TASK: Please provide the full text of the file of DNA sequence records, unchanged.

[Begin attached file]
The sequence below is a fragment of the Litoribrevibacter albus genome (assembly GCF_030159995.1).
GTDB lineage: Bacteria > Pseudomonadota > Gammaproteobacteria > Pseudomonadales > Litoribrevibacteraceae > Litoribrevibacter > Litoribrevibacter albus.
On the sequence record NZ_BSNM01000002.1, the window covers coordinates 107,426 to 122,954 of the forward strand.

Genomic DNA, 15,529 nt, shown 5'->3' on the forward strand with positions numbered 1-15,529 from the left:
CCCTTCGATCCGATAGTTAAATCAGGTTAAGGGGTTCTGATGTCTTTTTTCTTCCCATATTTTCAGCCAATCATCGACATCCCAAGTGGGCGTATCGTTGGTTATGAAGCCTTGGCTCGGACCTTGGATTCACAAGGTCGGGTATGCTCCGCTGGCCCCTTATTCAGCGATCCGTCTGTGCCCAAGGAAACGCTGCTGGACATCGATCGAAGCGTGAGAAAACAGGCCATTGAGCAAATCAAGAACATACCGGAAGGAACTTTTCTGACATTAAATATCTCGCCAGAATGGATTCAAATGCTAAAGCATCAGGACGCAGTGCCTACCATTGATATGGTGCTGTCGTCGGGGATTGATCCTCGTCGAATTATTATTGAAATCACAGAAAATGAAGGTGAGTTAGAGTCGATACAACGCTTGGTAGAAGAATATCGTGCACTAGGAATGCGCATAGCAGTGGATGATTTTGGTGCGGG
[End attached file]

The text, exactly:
The sequence below is a fragment of the Litoribrevibacter albus genome (assembly GCF_030159995.1).
GTDB lineage: Bacteria > Pseudomonadota > Gammaproteobacteria > Pseudomonadales > Litoribrevibacteraceae > Litoribrevibacter > Litoribrevibacter albus.
On the sequence record NZ_BSNM01000002.1, the window covers coordinates 107,426 to 122,954 of the forward strand.

Genomic DNA, 15,529 nt, shown 5'->3' on the forward strand with positions numbered 1-15,529 from the left:
CCCTTCGATCCGATAGTTAAATCAGGTTAAGGGGTTCTGATGTCTTTTTTCTTCCCATATTTTCAGCCAATCATCGACATCCCAAGTGGGCGTATCGTTGGTTATGAAGCCTTGGCTCGGACCTTGGATTCACAAGGTCGGGTATGCTCCGCTGGCCCCTTATTCAGCGATCCGTCTGTGCCCAAGGAAACGCTGCTGGACATCGATCGAAGCGTGAGAAAACAGGCCATTGAGCAAATCAAGAACATACCGGAAGGAACTTTTCTGACATTAAATATCTCGCCAGAATGGATTCAAATGCTAAAGCATCAGGACGCAGTGCCTACCATTGATATGGTGCTGTCGTCGGGGATTGATCCTCGTCGAATTATTATTGAAATCACAGAAAATGAAGGTGAGTTAGAGTCGATACAACGCTTGGTAGAAGAATATCGTGCACTAGGAATGCGCATAGCAGTGGATGATTTTGGTGCGGG